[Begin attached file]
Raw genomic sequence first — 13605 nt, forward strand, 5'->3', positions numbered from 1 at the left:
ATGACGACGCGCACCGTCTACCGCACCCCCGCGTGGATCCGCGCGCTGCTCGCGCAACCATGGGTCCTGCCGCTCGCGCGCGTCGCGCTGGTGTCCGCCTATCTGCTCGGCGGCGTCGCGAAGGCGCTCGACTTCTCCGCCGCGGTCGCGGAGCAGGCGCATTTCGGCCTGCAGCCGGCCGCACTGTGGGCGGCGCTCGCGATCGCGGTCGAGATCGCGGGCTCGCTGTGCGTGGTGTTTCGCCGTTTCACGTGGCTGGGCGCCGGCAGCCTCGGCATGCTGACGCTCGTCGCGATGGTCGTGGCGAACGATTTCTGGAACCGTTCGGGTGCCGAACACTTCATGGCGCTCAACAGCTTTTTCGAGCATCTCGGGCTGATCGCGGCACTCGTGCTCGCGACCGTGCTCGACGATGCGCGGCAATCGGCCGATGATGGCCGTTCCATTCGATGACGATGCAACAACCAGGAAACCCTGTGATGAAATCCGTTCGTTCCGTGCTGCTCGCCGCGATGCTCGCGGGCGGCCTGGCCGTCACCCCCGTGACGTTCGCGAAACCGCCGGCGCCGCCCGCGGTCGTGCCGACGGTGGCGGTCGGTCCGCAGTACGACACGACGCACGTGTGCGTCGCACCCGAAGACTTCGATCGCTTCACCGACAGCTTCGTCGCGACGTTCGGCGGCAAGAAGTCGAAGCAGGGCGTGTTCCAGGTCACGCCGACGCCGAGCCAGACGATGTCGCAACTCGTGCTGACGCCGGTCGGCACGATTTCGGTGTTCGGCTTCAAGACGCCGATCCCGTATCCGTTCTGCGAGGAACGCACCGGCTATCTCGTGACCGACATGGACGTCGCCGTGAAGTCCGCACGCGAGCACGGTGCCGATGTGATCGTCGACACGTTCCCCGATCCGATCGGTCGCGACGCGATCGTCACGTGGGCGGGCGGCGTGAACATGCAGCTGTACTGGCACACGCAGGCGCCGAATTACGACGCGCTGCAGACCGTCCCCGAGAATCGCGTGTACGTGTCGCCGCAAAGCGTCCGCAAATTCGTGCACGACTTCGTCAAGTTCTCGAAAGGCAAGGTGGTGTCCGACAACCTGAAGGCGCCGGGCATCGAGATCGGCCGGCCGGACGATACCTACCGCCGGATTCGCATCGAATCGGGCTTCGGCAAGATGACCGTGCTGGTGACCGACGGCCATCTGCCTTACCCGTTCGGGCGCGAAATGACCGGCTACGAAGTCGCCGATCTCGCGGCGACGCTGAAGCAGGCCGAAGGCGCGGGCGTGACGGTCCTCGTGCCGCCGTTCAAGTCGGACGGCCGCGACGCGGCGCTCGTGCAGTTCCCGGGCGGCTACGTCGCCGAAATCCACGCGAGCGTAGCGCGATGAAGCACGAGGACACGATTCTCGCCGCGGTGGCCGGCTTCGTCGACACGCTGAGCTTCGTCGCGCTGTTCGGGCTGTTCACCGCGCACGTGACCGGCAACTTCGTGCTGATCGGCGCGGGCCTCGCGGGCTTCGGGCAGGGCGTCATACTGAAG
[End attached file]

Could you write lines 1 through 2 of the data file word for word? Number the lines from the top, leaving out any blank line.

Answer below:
Raw genomic sequence first — 13605 nt, forward strand, 5'->3', positions numbered from 1 at the left:
ATGACGACGCGCACCGTCTACCGCACCCCCGCGTGGATCCGCGCGCTGCTCGCGCAACCATGGGTCCTGCCGCTCGCGCGCGTCGCGCTGGTGTCCGCCTATCTGCTCGGCGGCGTCGCGAAGGCGCTCGACTTCTCCGCCGCGGTCGCGGAGCAGGCGCATTTCGGCCTGCAGCCGGCCGCACTGTGGGCGGCGCTCGCGATCGCGGTCGAGATCGCGGGCTCGCTGTGCGTGGTGTTTCGCCGTTTCACGTGGCTGGGCGCCGGCAGCCTCGGCATGCTGACGCTCGTCGCGATGGTCGTGGCGAACGATTTCTGGAACCGTTCGGGTGCCGAACACTTCATGGCGCTCAACAGCTTTTTCGAGCATCTCGGGCTGATCGCGGCACTCGTGCTCGCGACCGTGCTCGACGATGCGCGGCAATCGGCCGATGATGGCCGTTCCATTCGATGACGATGCAACAACCAGGAAACCCTGTGATGAAATCCGTTCGTTCCGTGCTGCTCGCCGCGATGCTCGCGGGCGGCCTGGCCGTCACCCCCGTGACGTTCGCGAAACCGCCGGCGCCGCCCGCGGTCGTGCCGACGGTGGCGGTCGGTCCGCAGTACGACACGACGCACGTGTGCGTCGCACCCGAAGACTTCGATCGCTTCACCGACAGCTTCGTCGCGACGTTCGGCGGCAAGAAGTCGAAGCAGGGCGTGTTCCAGGTCACGCCGACGCCGAGCCAGACGATGTCGCAACTCGTGCTGACGCCGGTCGGCACGATTTCGGTGTTCGGCTTCAAGACGCCGATCCCGTATCCGTTCTGCGAGGAACGCACCGGCTATCTCGTGACCGACATGGACGTCGCCGTGAAGTCCGCACGCGAGCACGGTGCCGATGTGATCGTCGACACGTTCCCCGATCCGATCGGTCGCGACGCGATCGTCACGTGGGCGGGCGGCGTGAACATGCAGCTGTACTGGCACACGCAGGCGCCGAATTACGACGCGCTGCAGACCGTCCCCGAGAATCGCGTGTACGTGTCGCCGCAAAGCGTCCGCAAATTCGTGCACGACTTCGTCAAGTTCTCGAAAGGCAAGGTGGTGTCCGACAACCTGAAGGCGCCGGGCATCGAGATCGGCCGGCCGGACGATACCTACCGCCGGATTCGCATCGAATCGGGCTTCGGCAAGATGACCGTGCTGGTGACCGACGGCCATCTGCCTTACCCGTTCGGGCGCGAAATGACCGGCTACGAAGTCGCCGATCTCGCGGCGACGCTGAAGCAGGCCGAAGGCGCGGGCGTGACGGTCCTCGTGCCGCCGTTCAAGTCGGACGGCCGCGACGCGGCGCTCGTGCAGTTCCCGGGCGGCTACGTCGCCGAAATCCACGCGAGCGTAGCGCGATGAAGCACGAGGACACGATTCTCGCCGCGGTGGCCGGCTTCGTCGACACGCTGAGCTTCGTCGCGCTGTTCGGGCTGTTCACCGCGCACGTGACCGGCAACTTCGTGCTGATCGGCGCGGGCCTCGCGGGCTTCGGGCAGGGCGTCATACTGAAG